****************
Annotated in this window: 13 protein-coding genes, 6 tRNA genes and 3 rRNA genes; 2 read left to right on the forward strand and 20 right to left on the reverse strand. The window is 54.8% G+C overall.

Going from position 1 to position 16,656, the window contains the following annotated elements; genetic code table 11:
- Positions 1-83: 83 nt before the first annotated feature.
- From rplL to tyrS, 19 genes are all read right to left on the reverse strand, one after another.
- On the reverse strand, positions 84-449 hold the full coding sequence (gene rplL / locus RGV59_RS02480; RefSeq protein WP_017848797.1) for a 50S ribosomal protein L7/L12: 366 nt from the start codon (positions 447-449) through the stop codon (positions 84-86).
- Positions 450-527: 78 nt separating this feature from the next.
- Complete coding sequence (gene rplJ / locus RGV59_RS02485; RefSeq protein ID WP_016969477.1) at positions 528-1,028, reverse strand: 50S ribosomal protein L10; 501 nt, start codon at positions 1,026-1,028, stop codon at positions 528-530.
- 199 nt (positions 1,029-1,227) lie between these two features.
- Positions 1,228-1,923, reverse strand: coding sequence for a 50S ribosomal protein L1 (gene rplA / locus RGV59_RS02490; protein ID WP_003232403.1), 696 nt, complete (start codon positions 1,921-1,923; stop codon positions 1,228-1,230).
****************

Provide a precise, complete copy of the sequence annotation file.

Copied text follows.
Annotated in this window: 13 protein-coding genes, 6 tRNA genes and 3 rRNA genes; 2 read left to right on the forward strand and 20 right to left on the reverse strand. The window is 54.8% G+C overall.

Going from position 1 to position 16,656, the window contains the following annotated elements; genetic code table 11:
- Positions 1-83: 83 nt before the first annotated feature.
- From rplL to tyrS, 19 genes are all read right to left on the reverse strand, one after another.
- On the reverse strand, positions 84-449 hold the full coding sequence (gene rplL / locus RGV59_RS02480; RefSeq protein WP_017848797.1) for a 50S ribosomal protein L7/L12: 366 nt from the start codon (positions 447-449) through the stop codon (positions 84-86).
- Positions 450-527: 78 nt separating this feature from the next.
- Complete coding sequence (gene rplJ / locus RGV59_RS02485; RefSeq protein ID WP_016969477.1) at positions 528-1,028, reverse strand: 50S ribosomal protein L10; 501 nt, start codon at positions 1,026-1,028, stop codon at positions 528-530.
- 199 nt (positions 1,029-1,227) lie between these two features.
- Positions 1,228-1,923, reverse strand: coding sequence for a 50S ribosomal protein L1 (gene rplA / locus RGV59_RS02490; protein ID WP_003232403.1), 696 nt, complete (start codon positions 1,921-1,923; stop codon positions 1,228-1,230).